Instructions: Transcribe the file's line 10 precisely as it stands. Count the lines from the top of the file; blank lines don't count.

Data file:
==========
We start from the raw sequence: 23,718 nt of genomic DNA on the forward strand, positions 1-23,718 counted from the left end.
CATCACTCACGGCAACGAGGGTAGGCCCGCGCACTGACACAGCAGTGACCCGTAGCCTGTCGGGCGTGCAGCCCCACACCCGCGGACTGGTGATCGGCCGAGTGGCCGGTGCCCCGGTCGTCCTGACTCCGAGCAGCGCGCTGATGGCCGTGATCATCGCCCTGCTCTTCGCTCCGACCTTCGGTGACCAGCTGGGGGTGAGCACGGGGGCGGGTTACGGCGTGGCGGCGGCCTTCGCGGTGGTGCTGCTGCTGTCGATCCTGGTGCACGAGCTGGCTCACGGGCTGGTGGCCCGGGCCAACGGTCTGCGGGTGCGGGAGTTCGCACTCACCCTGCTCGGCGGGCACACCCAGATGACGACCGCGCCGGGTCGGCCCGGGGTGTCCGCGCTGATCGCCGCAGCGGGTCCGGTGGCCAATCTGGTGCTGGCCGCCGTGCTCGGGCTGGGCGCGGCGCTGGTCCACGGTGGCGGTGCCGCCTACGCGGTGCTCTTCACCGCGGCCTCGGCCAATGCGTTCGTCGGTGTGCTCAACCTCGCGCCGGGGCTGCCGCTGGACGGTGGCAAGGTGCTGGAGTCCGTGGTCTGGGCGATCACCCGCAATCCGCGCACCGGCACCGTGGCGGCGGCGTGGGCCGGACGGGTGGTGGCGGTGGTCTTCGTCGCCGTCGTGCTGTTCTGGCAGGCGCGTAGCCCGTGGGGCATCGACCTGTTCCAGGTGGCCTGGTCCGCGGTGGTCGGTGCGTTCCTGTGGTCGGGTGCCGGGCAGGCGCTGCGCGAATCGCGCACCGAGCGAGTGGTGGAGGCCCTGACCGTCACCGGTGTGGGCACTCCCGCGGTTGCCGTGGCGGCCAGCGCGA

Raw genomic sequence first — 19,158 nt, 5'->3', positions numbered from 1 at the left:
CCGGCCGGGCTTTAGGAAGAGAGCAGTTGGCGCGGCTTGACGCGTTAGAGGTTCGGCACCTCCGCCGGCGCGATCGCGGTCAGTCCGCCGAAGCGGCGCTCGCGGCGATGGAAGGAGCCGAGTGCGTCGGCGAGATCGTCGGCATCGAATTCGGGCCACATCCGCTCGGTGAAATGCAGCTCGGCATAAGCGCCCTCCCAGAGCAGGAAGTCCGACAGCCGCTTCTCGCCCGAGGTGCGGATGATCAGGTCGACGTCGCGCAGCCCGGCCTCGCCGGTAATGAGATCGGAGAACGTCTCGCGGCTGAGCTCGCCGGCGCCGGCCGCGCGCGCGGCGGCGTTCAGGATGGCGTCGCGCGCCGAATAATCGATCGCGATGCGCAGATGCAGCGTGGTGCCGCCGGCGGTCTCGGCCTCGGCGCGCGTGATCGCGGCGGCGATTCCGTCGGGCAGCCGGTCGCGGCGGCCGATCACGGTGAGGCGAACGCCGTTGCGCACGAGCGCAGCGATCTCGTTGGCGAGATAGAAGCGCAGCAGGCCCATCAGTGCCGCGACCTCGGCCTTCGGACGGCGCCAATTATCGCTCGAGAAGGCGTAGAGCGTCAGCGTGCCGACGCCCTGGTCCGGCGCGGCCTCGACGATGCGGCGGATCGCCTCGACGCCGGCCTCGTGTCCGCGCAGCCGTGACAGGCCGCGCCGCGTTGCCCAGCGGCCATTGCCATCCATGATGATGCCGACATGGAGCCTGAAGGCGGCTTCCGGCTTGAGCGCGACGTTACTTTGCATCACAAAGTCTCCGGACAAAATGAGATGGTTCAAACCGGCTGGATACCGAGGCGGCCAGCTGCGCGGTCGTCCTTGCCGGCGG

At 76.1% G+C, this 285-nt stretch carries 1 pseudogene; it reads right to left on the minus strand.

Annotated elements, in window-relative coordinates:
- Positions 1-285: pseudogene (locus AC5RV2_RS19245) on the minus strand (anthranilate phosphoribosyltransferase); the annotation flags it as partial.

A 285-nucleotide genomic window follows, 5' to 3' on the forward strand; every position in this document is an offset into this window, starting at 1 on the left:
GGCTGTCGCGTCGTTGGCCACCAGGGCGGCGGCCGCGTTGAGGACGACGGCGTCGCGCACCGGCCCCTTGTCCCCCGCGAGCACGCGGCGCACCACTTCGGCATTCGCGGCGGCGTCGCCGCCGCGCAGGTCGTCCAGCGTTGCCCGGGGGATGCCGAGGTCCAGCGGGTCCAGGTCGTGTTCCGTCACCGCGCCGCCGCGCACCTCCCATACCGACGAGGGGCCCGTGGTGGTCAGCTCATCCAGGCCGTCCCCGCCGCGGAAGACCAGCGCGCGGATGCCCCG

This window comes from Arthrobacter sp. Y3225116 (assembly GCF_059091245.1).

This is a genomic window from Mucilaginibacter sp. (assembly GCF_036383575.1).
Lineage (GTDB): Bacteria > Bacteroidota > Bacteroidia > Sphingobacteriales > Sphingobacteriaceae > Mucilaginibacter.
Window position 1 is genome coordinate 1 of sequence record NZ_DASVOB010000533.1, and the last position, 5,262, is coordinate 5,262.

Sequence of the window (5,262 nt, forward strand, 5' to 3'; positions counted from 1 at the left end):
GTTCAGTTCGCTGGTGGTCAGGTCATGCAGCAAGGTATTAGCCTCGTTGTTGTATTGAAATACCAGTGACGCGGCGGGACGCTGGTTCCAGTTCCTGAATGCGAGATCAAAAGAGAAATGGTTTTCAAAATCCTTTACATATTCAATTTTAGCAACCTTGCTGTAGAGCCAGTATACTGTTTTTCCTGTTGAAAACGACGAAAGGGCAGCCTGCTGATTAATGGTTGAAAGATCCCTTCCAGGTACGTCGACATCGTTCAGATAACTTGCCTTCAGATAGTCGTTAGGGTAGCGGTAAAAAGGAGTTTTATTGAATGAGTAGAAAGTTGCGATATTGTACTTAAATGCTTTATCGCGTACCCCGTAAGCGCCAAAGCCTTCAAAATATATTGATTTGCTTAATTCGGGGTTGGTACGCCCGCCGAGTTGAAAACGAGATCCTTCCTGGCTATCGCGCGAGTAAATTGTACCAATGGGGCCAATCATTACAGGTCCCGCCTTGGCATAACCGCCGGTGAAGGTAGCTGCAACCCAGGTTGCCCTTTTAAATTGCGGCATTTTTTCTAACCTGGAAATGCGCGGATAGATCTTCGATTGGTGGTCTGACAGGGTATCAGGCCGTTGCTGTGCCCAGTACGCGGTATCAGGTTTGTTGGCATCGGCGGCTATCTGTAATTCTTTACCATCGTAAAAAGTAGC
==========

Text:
This window comes from Arthrobacter sp. Y3225116 (assembly GCF_059091245.1).